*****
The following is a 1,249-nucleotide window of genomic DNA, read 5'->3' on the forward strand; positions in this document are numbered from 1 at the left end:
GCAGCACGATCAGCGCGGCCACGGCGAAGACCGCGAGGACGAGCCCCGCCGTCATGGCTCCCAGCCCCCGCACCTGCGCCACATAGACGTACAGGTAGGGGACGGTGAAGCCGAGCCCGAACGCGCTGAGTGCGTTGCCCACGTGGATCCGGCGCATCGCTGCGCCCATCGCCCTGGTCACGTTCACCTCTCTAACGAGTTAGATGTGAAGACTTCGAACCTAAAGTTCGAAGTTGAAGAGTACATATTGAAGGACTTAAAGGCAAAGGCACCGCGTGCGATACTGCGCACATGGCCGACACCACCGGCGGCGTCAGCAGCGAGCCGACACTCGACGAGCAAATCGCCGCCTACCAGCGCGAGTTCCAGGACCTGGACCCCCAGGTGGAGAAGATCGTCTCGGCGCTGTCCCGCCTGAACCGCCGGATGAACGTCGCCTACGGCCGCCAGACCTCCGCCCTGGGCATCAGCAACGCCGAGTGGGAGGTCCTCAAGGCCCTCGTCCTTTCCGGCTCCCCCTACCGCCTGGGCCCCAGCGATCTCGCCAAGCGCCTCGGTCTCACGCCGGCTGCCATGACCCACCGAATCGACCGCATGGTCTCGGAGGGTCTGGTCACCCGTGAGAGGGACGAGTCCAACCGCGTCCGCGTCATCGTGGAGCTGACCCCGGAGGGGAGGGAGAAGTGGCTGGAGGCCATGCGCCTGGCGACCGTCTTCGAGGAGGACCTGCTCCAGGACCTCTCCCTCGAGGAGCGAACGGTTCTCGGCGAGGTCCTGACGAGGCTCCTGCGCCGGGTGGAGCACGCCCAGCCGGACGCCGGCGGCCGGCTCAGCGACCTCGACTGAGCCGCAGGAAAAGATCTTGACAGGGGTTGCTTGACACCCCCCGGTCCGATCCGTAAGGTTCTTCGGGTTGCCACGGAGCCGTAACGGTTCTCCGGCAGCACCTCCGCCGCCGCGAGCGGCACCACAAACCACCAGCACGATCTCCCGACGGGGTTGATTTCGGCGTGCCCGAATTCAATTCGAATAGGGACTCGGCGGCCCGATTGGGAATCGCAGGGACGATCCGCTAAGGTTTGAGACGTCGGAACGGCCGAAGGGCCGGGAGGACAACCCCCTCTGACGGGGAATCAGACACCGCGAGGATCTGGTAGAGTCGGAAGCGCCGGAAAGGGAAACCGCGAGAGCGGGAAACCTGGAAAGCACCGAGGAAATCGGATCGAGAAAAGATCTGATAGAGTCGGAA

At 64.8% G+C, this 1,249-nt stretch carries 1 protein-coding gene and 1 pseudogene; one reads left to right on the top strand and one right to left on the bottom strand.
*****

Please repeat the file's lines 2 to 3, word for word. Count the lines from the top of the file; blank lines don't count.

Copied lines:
GCAGCACGATCAGCGCGGCCACGGCGAAGACCGCGAGGACGAGCCCCGCCGTCATGGCTCCCAGCCCCCGCACCTGCGCCACATAGACGTACAGGTAGGGGACGGTGAAGCCGAGCCCGAACGCGCTGAGTGCGTTGCCCACGTGGATCCGGCGCATCGCTGCGCCCATCGCCCTGGTCACGTTCACCTCTCTAACGAGTTAGATGTGAAGACTTCGAACCTAAAGTTCGAAGTTGAAGAGTACATATTGAAGGACTTAAAGGCAAAGGCACCGCGTGCGATACTGCGCACATGGCCGACACCACCGGCGGCGTCAGCAGCGAGCCGACACTCGACGAGCAAATCGCCGCCTACCAGCGCGAGTTCCAGGACCTGGACCCCCAGGTGGAGAAGATCGTCTCGGCGCTGTCCCGCCTGAACCGCCGGATGAACGTCGCCTACGGCCGCCAGACCTCCGCCCTGGGCATCAGCAACGCCGAGTGGGAGGTCCTCAAGGCCCTCGTCCTTTCCGGCTCCCCCTACCGCCTGGGCCCCAGCGATCTCGCCAAGCGCCTCGGTCTCACGCCGGCTGCCATGACCCACCGAATCGACCGCATGGTCTCGGAGGGTCTGGTCACCCGTGAGAGGGACGAGTCCAACCGCGTCCGCGTCATCGTGGAGCTGACCCCGGAGGGGAGGGAGAAGTGGCTGGAGGCCATGCGCCTGGCGACCGTCTTCGAGGAGGACCTGCTCCAGGACCTCTCCCTCGAGGAGCGAACGGTTCTCGGCGAGGTCCTGACGAGGCTCCTGCGCCGGGTGGAGCACGCCCAGCCGGACGCCGGCGGCCGGCTCAGCGACCTCGACTGAGCCGCAGGAAAAGATCTTGACAGGGGTTGCTTGACACCCCCCGGTCCGATCCGTAAGGTTCTTCGGGTTGCCACGGAGCCGTAACGGTTCTCCGGCAGCACCTCCGCCGCCGCGAGCGGCACCACAAACCACCAGCACGATCTCCCGACGGGGTTGATTTCGGCGTGCCCGAATTCAATTCGAATAGGGACTCGGCGGCCCGATTGGGAATCGCAGGGACGATCCGCTAAGGTTTGAGACGTCGGAACGGCCGAAGGGCCGGGAGGACAACCCCCTCTGACGGGGAATCAGACACCGCGAGGATCTGGTAGAGTCGGAAGCGCCGGAAAGGGAAACCGCGAGAGCGGGAAACCTGGAAAGCACCGAGGAAATCGGATCGAGAAAAGATCTGATAGAGTCGGAA

At 64.8% G+C, this 1,249-nt stretch carries 1 protein-coding gene and 1 pseudogene; one reads left to right on the top strand and one right to left on the bottom strand.